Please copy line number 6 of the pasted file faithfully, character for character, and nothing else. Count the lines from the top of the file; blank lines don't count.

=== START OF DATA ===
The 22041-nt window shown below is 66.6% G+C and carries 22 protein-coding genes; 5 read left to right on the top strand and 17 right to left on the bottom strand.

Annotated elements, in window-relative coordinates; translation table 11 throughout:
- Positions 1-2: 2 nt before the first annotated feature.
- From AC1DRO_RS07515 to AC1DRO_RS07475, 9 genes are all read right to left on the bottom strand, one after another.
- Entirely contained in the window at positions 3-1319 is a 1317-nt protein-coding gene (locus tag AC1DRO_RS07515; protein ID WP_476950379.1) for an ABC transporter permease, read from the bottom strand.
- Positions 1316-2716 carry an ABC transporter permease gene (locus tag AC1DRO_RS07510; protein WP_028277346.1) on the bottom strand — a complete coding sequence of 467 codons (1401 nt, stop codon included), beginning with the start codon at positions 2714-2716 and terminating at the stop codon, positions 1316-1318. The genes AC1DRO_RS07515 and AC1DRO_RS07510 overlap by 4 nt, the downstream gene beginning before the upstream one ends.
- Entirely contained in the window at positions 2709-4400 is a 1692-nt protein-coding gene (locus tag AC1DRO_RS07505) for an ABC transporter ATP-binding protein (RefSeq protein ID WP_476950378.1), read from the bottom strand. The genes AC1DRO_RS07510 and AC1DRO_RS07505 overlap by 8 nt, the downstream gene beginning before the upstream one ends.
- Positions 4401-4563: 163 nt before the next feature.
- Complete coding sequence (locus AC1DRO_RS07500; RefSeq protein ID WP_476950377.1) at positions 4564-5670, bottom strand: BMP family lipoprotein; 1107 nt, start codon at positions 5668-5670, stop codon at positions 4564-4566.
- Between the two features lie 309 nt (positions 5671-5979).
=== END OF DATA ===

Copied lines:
- Positions 1316-2716 carry an ABC transporter permease gene (locus tag AC1DRO_RS07510; protein WP_028277346.1) on the bottom strand — a complete coding sequence of 467 codons (1401 nt, stop codon included), beginning with the start codon at positions 2714-2716 and terminating at the stop codon, positions 1316-1318. The genes AC1DRO_RS07515 and AC1DRO_RS07510 overlap by 4 nt, the downstream gene beginning before the upstream one ends.